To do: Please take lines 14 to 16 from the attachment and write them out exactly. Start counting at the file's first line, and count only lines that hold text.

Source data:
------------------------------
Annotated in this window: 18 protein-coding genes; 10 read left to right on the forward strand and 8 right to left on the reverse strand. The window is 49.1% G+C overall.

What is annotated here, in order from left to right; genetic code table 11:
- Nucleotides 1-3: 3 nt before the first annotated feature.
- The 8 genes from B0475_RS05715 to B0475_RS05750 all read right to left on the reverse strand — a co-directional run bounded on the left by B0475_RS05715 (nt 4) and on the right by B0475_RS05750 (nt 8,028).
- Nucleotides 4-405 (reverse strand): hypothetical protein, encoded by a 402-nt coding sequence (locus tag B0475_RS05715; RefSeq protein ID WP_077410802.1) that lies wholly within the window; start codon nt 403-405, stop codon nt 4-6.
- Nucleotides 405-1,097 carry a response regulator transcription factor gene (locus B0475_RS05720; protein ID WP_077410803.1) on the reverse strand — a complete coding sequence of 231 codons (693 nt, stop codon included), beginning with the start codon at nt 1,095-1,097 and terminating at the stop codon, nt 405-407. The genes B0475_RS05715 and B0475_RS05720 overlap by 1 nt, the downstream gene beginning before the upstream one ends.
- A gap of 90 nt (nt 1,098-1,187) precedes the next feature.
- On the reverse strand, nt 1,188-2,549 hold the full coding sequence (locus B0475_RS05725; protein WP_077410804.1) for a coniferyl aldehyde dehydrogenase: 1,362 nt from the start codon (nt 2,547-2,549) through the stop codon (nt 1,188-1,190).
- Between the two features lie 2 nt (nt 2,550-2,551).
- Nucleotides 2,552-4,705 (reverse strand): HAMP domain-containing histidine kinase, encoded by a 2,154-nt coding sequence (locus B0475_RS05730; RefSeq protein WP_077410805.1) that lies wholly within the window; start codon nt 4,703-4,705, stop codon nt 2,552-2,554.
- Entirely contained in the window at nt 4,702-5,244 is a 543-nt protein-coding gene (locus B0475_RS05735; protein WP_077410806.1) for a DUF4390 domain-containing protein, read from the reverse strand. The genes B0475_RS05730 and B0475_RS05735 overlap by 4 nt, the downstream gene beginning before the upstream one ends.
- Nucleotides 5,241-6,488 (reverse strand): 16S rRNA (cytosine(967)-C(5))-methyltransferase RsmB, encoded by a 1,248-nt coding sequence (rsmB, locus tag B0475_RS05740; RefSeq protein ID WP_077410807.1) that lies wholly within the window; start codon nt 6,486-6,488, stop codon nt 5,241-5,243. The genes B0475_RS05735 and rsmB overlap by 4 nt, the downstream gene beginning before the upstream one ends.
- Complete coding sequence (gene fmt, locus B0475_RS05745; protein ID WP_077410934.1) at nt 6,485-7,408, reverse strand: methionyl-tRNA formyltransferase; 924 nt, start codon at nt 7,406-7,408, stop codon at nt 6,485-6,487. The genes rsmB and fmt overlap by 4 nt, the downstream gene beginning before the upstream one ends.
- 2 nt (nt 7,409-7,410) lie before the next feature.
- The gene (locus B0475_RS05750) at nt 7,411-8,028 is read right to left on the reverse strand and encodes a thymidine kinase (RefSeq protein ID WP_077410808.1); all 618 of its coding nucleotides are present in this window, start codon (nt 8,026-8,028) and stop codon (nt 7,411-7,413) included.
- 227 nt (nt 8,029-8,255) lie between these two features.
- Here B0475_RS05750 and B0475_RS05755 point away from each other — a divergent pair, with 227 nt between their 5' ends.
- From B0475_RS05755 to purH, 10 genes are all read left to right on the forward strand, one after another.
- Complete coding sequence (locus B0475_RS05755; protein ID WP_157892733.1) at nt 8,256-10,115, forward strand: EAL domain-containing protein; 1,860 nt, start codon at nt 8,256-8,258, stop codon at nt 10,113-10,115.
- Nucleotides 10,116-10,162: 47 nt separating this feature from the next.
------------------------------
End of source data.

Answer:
- 2 nt (nt 7,409-7,410) lie before the next feature.
- The gene (locus B0475_RS05750) at nt 7,411-8,028 is read right to left on the reverse strand and encodes a thymidine kinase (RefSeq protein ID WP_077410808.1); all 618 of its coding nucleotides are present in this window, start codon (nt 8,026-8,028) and stop codon (nt 7,411-7,413) included.
- 227 nt (nt 8,029-8,255) lie between these two features.